This week’s game is another NES classic: Duck Tales by Capcom.

DucktalesNESCover1

Duck Tales is one of a modest collection of Disney Games made for the NES and is based on the popular cartoon series of the same name. Amazingly, most of the games released with the Disney license by Capcom were actually rather good, and Duck Tales was probably the best released.  This flies in the face of the conventional logic that games based on Movies/TV shows automatically suck.

In Duck Tales, you control Scrooge McDuck as he hunts treasure around the world, specifically aiming at collecting five great treasures.  The game itself is a side-scrolling platformer with non-linear level progression.  The game features five levels that require multiple visits to get through based on what has been collected in the other levels.  These levels include the Amazon, Transylvania, the Moon, African Mines, and the Himalayas.  Each level presents its own challenges, and the influences of Capcom’s Mega Man team are very evident in the level design.

The controls are simple and sharp, you can jump, do a cane-pogo-jump, and you can smack rocks and other things with your cane in a kind of golf hit.  The platforming is unabashed, as a large majority of the game features jumping, pattern recognition, and timing.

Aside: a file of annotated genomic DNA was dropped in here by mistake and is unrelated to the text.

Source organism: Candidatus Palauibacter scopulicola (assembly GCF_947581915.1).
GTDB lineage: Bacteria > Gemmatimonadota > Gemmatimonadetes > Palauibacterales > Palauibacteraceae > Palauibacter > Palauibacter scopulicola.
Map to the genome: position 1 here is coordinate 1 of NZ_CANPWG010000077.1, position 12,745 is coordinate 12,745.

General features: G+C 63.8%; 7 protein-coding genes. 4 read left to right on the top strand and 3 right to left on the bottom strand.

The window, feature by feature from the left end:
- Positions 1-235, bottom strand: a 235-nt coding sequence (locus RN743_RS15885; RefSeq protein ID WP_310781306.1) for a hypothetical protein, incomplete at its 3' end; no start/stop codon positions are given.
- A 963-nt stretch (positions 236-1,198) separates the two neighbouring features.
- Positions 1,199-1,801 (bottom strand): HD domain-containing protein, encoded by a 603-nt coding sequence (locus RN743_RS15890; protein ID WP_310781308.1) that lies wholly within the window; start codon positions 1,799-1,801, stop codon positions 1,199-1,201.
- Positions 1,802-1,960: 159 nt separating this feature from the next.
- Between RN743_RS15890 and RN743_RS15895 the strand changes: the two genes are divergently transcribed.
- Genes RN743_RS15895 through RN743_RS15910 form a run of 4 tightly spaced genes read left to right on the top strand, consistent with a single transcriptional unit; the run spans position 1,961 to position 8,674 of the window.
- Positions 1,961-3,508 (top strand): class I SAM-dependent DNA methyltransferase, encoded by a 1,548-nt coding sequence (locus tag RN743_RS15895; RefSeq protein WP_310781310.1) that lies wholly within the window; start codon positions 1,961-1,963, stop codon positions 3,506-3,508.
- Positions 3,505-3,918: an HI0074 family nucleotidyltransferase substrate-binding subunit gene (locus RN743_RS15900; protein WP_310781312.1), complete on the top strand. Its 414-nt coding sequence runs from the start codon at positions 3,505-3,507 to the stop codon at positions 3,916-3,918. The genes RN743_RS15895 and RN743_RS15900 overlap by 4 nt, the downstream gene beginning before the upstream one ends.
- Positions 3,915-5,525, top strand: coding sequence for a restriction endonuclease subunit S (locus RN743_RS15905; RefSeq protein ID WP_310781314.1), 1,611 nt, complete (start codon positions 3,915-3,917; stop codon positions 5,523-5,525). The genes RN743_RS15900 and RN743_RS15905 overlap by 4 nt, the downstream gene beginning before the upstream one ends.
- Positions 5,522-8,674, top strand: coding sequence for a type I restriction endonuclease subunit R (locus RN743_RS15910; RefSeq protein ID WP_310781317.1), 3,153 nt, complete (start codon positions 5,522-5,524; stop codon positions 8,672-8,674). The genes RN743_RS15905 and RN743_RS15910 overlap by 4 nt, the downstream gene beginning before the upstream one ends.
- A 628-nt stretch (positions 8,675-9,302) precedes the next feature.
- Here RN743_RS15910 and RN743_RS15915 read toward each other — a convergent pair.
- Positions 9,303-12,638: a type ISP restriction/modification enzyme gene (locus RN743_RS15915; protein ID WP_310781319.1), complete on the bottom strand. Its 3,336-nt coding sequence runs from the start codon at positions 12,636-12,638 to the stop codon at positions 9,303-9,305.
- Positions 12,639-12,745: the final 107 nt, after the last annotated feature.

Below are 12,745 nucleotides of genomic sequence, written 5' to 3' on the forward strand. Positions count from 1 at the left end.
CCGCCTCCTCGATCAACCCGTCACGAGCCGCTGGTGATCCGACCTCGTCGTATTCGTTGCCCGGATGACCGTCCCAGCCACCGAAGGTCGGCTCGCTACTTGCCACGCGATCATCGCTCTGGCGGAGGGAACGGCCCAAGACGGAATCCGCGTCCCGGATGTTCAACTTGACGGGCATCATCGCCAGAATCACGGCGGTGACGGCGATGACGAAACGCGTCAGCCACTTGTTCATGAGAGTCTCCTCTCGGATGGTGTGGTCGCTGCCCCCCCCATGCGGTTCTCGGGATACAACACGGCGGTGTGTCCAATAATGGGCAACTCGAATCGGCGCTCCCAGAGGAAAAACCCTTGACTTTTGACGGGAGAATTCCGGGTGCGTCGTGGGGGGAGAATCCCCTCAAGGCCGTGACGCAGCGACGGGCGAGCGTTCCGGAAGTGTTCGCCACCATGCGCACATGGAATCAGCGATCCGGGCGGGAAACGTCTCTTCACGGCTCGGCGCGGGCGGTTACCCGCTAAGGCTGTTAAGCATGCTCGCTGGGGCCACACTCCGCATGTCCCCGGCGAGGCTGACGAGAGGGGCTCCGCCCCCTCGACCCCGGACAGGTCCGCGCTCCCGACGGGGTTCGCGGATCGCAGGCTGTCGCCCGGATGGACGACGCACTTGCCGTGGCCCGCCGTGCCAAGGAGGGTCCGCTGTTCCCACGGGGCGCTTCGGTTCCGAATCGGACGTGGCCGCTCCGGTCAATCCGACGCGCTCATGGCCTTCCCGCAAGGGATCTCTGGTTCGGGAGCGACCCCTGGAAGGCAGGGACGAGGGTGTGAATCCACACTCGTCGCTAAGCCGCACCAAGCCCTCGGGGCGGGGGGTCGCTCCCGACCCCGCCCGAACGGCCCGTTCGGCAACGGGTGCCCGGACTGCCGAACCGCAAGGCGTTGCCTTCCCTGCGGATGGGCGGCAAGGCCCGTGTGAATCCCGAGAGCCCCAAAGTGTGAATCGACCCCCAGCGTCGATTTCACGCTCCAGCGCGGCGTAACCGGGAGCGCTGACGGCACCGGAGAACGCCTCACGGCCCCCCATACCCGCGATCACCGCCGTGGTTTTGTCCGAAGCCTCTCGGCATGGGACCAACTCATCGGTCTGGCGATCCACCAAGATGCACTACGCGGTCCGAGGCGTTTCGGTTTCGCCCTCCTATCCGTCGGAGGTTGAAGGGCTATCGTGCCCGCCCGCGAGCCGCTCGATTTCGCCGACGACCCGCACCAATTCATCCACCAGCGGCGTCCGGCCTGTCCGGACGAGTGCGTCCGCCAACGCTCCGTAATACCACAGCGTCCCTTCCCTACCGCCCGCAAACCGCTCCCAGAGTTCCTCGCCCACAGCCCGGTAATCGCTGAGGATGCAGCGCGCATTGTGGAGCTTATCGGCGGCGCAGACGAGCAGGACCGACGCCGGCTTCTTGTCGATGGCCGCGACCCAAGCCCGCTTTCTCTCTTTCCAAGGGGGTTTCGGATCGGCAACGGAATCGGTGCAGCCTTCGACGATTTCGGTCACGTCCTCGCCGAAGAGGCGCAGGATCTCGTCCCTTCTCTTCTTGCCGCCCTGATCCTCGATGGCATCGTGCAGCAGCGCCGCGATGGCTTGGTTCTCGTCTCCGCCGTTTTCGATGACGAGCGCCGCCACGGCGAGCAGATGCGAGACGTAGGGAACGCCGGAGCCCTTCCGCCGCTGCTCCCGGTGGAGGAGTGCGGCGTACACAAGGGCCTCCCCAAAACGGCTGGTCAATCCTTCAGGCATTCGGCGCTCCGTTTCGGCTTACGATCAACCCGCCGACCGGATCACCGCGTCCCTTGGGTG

POGO DUCK GO!

POGO DUCK GO!

Duck Tales is fairly difficult, yet fun as hell. The controls are responsive, the level design is sharp, and the challenge level is good for the hardcore player. The other cool thing about Duck Tales is that it features multiple endings, something that didn’t really become common until after Chrono Trigger six years later.

Interestingly, when I first played this game as a young child, I hated it. I didn’t understand how to do the pogo-jump because I had misinterpreted what “hold down the D-pad” meant (I tried to hold down the entire pad, rather then the direction down). It had frustrated the 8-year-old me to the point of tears during a rental. At some point, I must have figured it out, because I ended up getting my own copy several months later. I, of course, still have the copy of it. Duck Tales is a tricky title to get your hands on these days. It isn’t precisely rare, but it’s popular enough of a game that not many of the carts are out there in circulation. You’re looking at about $15 for a NES cart and you’re unlikely to see one in your local media resell. To my knowledge, there have been no modern releases since Capcom no longer has the Disney License. The sequel, Duck Tales 2, is a much rarer creature. It was released late in the NES lifespan and not many copies were ever produced. You’re looking at dropping around $60-$100 for a working cart of Duck Tales 2.

-Confusion is a state of mind, or is it?

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